The world of woodworking is filled with fun projects that leave you feeling proud of what you’ve accomplished. This being said, if you’re new to woodworking, you might not be aware of all the project possibilities that await you. The following aims to remedy that by presenting you with a handful of awesome woodworking projects you can DIY.
For those who love taking leisurely baths (or those who have friends or family members who love long baths), a bathtub tray might be the perfect project. A bath tray can hold a book or an iPad. It can hold a glass of wine and some candles. This nifty item can take any bath into a luxurious occasion, and it’s pretty easy to make too. When combined with essential oils and Epsom salts, you have the recipe for a perfect evening soak.
Start by measuring your bathtub at its widest point. If your tub floats, you’re going to measure from the outside edge; if it’s nestled into the wall, measure from the wall. Next, measure the inside edges of your tub at its widest part. This is going to help you figure out where to put your support beams.
Next, take a 27 cm x 30 cm board and trim it so that it’s the width of your tub (your first measurement). Maple is especially pretty, but you can choose whichever type of wood you prefer. Cut two smaller pieces of wood to serve as the feet. This can be scrap wood or leftovers from your first trim. Using your second measurement, attach the feet to the tub tray using wood glue and one or two nails. When everything is dry, sand her down (splinters don’t mix with baths) and coat with shellac or a coating of your choice.
Midcentury Night Stand
Midcentury modern is all the rage right now, and it’s no wonder. Smooth woods, natural tones, and functionality are all wonderful additions to any home. You’ll need four pieces of plywood or pine board. A nice size would require two 15 x 45 cm pieces and two 45 x 45 cm pieces, but if you want a bigger or smaller nightstand, feel free to use this ratio and make alterations.
Use strong wood glue and some panel pins to secure the pieces into a box shape. Let the glue dry overnight before adding some hairpin legs. Screwing them in place with a screwdriver should keep everything steady. Just be sure that you test the length of your screws against the depth of your wood, so they don’t poke through the other side. Finally, finish off the wood; Obsessed Woodworking has a breakdown of pine and linseed oil which work particularly well with this design. You can also use the varnish of your choice.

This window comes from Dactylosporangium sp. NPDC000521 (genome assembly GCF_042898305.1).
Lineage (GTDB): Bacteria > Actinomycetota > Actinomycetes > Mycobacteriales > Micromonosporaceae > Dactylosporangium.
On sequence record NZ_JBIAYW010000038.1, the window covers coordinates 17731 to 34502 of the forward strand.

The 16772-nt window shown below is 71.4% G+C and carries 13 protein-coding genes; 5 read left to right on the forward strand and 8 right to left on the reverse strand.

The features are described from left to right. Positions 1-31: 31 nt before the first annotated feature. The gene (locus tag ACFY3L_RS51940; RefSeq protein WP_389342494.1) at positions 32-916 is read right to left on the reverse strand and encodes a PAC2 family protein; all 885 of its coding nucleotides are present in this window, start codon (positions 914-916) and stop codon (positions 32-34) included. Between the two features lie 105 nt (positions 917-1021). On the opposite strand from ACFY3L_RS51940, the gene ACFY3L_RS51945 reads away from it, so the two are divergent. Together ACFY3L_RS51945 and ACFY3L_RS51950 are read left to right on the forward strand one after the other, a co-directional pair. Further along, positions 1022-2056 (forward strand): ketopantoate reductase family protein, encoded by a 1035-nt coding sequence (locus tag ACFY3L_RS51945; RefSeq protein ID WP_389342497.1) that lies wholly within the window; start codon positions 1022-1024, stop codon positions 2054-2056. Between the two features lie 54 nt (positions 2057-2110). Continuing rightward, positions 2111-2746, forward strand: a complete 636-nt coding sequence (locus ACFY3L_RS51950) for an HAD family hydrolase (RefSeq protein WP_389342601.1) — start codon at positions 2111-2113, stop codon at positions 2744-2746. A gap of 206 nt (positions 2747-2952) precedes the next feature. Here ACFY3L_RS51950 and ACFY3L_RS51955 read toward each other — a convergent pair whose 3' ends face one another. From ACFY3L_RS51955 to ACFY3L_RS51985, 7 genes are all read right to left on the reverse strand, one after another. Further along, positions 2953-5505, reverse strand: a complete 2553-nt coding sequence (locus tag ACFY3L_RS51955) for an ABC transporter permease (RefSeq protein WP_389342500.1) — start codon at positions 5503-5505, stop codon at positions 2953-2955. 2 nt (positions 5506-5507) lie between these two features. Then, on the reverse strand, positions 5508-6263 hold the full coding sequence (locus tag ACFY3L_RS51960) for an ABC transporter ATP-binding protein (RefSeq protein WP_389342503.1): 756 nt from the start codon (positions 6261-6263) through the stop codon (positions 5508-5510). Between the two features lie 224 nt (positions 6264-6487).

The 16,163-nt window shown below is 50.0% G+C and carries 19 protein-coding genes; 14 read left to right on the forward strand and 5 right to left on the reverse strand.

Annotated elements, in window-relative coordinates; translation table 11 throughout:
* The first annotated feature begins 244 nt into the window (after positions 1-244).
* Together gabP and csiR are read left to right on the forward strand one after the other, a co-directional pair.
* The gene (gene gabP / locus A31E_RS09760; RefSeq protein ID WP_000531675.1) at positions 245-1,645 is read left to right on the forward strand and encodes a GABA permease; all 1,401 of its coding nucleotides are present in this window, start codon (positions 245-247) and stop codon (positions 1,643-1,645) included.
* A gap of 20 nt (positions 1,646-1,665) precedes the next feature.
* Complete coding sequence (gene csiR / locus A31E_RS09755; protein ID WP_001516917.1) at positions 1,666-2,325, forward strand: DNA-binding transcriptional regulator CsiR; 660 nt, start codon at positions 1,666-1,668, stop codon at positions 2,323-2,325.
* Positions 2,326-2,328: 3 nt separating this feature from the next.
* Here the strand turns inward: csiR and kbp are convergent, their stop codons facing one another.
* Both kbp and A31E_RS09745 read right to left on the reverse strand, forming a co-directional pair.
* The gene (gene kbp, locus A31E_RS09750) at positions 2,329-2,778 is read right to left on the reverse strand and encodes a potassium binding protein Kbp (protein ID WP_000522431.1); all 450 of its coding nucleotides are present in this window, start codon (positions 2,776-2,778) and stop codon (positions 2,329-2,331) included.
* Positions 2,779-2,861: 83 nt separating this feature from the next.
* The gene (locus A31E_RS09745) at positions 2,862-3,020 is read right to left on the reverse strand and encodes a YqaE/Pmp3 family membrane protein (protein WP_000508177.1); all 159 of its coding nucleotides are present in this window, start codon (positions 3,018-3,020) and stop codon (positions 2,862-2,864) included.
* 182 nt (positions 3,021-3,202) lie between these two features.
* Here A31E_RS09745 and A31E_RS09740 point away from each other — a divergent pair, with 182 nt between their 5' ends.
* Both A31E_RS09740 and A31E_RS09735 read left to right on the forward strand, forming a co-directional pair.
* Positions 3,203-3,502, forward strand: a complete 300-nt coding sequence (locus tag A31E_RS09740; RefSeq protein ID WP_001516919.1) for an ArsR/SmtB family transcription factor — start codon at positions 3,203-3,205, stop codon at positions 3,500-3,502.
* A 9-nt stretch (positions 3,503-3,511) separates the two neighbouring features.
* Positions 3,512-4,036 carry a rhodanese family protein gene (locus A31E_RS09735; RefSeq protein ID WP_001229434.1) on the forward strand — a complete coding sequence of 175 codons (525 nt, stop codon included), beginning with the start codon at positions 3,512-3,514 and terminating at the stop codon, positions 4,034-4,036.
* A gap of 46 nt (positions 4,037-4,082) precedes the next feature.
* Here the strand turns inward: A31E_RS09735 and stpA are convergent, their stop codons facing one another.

Landing Stip Key Holder
Anyone with a busy life will tell you that having a landing strip when you walk in the door is vital to maintaining your sanity. In-home decor, a landing strip is somewhere where you place your mail, keys, and other important items the second you walk in the door. This helps you avoid those dreaded mornings when you’re running around looking for something that you need, stopping every three minutes to look at the clock and calculate how late for work you are.
A DIY wooden key holder is a great project for someone looking to take their first step towards intermediary woodworking. A shiplap style works particularly well. Take a 2.5 x 10 x 20 cm board and cut it into four equal pieces that are about 5 cm in width each. Wood glue the sides together (yes, glue back together with the points that you just cut). This is what gives it the rustic, shiplap feel. Give her a good 30 minutes break while the glue dries.
For the mail-basket portion of the holder, you’re going to want to cut out two little pies and three 2-inch strips. Scrap wood will work. For the pie pieces, miter at 15 degrees. Glue these two pie pieces to the front of your holder, flush with the top (you want the 90-degree angle facing out). Now is a good point to sand and stain.
Once everything is dry, you can glue the mail holder onto the front of your shiplap board. Finally, attach some hooks and hang the whole piece.
The above information should help you grow accustomed to a few simply DIY woodworking projects. Once you begin to see how woodworking elements come together, you’ll quickly begin to think about how daily items are constructed and find more and more project ideas to work on.